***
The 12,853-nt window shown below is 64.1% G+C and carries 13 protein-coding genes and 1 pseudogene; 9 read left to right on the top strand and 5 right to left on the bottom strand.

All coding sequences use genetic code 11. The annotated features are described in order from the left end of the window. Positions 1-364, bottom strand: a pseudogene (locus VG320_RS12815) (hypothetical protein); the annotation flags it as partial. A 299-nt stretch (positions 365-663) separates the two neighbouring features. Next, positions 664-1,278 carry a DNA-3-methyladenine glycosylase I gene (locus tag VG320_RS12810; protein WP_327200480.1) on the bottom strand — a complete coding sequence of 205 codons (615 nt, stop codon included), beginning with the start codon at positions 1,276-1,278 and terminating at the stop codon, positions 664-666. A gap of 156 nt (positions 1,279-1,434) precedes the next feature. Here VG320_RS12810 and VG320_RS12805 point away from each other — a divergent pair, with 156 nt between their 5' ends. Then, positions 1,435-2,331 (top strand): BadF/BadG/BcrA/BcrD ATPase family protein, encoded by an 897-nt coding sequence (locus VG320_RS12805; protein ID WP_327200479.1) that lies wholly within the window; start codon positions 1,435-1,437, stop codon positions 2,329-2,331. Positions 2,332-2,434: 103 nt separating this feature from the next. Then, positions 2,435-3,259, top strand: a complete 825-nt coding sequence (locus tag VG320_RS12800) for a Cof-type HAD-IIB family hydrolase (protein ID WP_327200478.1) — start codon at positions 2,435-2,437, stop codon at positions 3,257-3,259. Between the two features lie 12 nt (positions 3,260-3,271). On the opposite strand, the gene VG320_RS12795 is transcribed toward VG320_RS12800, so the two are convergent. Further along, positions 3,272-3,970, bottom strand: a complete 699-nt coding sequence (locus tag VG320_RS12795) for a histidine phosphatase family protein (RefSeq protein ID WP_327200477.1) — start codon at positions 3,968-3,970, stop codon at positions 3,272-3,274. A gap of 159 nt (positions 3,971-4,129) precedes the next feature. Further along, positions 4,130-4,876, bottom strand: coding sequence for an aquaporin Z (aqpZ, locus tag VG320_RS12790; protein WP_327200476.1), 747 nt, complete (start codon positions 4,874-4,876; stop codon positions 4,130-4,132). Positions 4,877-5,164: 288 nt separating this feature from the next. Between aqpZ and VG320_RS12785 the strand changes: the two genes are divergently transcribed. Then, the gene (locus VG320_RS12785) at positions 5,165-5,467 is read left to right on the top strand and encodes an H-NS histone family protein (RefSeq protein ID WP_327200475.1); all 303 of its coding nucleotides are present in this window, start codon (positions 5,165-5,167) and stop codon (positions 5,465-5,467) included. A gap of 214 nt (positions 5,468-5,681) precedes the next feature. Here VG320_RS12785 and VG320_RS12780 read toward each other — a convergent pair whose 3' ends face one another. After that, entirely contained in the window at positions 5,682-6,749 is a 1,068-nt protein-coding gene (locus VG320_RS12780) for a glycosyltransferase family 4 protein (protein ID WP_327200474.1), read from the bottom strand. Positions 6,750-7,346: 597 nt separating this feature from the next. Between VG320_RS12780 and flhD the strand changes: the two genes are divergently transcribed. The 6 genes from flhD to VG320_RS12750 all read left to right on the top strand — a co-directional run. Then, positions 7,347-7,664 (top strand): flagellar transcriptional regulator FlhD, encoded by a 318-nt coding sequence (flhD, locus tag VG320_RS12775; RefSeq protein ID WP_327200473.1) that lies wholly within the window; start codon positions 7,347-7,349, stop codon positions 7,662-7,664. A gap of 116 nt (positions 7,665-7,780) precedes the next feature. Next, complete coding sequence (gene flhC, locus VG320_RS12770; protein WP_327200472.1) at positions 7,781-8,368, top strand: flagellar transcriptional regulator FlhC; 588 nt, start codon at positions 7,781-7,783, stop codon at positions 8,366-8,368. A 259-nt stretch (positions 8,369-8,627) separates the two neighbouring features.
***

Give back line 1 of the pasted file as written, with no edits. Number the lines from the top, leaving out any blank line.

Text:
The 12,853-nt window shown below is 64.1% G+C and carries 13 protein-coding genes and 1 pseudogene; 9 read left to right on the top strand and 5 right to left on the bottom strand.